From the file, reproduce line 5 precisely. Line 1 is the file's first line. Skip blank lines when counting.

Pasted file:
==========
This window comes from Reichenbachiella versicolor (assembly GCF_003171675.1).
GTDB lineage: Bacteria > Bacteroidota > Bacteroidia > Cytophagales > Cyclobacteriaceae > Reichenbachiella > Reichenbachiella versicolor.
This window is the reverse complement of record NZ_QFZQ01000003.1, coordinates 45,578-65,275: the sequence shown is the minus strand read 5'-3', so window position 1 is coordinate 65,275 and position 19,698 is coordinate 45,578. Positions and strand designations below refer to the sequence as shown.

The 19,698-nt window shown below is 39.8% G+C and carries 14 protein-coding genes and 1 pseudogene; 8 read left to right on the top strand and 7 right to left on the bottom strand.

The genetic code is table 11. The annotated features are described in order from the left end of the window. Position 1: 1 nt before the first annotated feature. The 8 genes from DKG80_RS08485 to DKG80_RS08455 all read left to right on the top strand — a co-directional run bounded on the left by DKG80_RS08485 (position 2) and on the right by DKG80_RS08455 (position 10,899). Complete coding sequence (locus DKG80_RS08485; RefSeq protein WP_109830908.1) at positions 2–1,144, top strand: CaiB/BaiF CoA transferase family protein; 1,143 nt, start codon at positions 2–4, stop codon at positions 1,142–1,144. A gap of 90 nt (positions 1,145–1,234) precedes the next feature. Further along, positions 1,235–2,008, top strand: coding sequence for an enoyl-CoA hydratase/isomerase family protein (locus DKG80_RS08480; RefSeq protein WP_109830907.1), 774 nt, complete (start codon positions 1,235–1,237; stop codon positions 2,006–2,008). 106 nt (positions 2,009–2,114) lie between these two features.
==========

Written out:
The genetic code is table 11. The annotated features are described in order from the left end of the window. Position 1: 1 nt before the first annotated feature. The 8 genes from DKG80_RS08485 to DKG80_RS08455 all read left to right on the top strand — a co-directional run bounded on the left by DKG80_RS08485 (position 2) and on the right by DKG80_RS08455 (position 10,899). Complete coding sequence (locus DKG80_RS08485; RefSeq protein WP_109830908.1) at positions 2–1,144, top strand: CaiB/BaiF CoA transferase family protein; 1,143 nt, start codon at positions 2–4, stop codon at positions 1,142–1,144. A gap of 90 nt (positions 1,145–1,234) precedes the next feature. Further along, positions 1,235–2,008, top strand: coding sequence for an enoyl-CoA hydratase/isomerase family protein (locus DKG80_RS08480; RefSeq protein WP_109830907.1), 774 nt, complete (start codon positions 1,235–1,237; stop codon positions 2,006–2,008). 106 nt (positions 2,009–2,114) lie between these two features.